Jon Cogburn recently posted a comment by Douglas Kellner regarding “analytic” and “continental” philosophy. I have highlighted some of the more interesting parts:
. . .I found a broad range of continental philosophy attractive. And yet I was not happy with the division of Anglo-American philosophy into continental vs. analytical perspectives. While much that passes for analytical philosophy today is abstract, academic, and often useless, much that parades as continental philosophy is dogmatic posturing and pretentious gibberish. But both the tools of conceptual analysis and perspectives of continental philosophy can be applied together in specific tasks and projects. Philosophy, in my optic, is both analysis and synthesis, deconstruction and reconstruction. Consequently, I would defend pluralistic perspectives that draw on the best work on all traditions.
. . . .Ironically, many of those who I consider the top philosophers of my generation have left philosophy departments, raising some serious questions about the contemporary institutional status of philosophy. On the whole, it seems like contemporary American philosophy seems frozen, in a state of paralysis. While the dominant analytical philosophy suffers from theoretical sclerosis, a hardening of the categories, and undergoing a slow public and academic death, the situation of continental philosophy is also dispiriting. In the 1980s, it looked as though contemporary philosophy was entering a frutiful state of pluralism with a blossoming of continental philosophy, mutating into “Theory,” crossing over into every discipline. On the philosophical frontlines, there was also a reappropriation of Dewey and pragmatism, of other strands of American philosophy, as well as the move into new fields such as feminism, African American and Latino philosophy, philosophy of technology, environmental philosophy, philosophical media studies, and the philosophy of electronic culture and communication. These trends continue within the broader philosophical-intellectual world, but often not in philosophy departments, and they have been pushed to the margins of the academic discipline of philosophy.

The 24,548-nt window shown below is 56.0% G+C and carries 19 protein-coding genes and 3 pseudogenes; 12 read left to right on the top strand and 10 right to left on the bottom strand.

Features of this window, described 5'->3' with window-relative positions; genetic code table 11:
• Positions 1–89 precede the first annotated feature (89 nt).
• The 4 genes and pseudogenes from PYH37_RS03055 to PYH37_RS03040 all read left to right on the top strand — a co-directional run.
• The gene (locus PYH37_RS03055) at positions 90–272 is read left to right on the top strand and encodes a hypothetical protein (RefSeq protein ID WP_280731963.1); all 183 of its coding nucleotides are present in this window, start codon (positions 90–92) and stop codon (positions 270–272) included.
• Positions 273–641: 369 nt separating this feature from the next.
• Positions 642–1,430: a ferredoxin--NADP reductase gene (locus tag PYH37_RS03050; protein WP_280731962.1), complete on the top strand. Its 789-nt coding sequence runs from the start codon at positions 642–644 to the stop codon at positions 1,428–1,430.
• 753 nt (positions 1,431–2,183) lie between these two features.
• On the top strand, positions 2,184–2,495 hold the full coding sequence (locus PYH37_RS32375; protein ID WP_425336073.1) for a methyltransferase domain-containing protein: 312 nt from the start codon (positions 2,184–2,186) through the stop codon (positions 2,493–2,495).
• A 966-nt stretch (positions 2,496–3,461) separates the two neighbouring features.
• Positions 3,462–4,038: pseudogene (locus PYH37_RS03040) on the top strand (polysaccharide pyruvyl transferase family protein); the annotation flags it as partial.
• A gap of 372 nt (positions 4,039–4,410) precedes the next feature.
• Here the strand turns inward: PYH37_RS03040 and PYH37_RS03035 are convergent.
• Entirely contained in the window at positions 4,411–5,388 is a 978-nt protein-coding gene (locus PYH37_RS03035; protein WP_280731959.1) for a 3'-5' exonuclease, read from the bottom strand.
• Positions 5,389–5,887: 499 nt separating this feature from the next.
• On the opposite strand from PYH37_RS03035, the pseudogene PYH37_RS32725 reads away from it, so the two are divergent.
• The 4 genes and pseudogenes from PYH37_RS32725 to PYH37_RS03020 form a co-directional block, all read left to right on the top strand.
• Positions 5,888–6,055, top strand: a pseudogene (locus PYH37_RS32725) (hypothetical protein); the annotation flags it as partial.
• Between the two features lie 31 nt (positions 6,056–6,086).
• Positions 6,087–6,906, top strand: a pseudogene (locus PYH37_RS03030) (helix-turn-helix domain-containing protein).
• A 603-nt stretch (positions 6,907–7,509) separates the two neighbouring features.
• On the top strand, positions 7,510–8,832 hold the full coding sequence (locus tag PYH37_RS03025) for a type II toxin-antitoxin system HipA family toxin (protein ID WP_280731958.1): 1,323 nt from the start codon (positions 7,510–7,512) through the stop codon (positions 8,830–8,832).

Most distressing, not only has reaction and retrenchment set in with analytic philosophy, but continental philosophy is segregating itself into circles in which specific philosophers are revered as the Voice of Truth, of the revered Word. Thus the ontotheological dimension of philosophy that Derrida decried has its Renaissance in schools of contemporary philosophy.
After I read this, I thought this passage by Graham Harman was particularly apropos:
…the followers of both Heidegger and Derrida share an uncommon resistance to stating the teachings of their masters in the form of an actual thesis: indeed, these followers imply quite openly that anyone who tries this is a ham-fisted blunderer who merely inscribes himself in the very discourse that has already been overcome–or whatever. One senses a deep rooted fear of criticism in this strange wish to be utterly impregnable, to turn the enemy’s weapons back against the enemy rather then meeting them openly with equal and dissimilar force (Guerrilla Metaphysics, 111).
While Harman was making a broader point about Derrida’s essay (monograph!) “White Mythologies,” one could easily substitute a variety of philosophers into this passage. Just saying…
Anyway, Kellner concludes by offering up a vision of “living” philosophy:
Living philosophy, however, is always synthesis, always in motions, always taking in the novel, absorbing challenging ideas, trends, and theories, constantly developing and reshaping philosophy, in dialogue with other disciplines and contemporary culture and experiences.
Yet, while I agree with this comment it made me feel kind of funny. Either I’m just kind of dim-witted or up until now I’ve just been very naive, for Kellner’s comment about living philosophy strikes me as, well, obvious. Not so obvious to those “State Philosophers”–on both of the so-called analytic and continental “sides”–I suppose…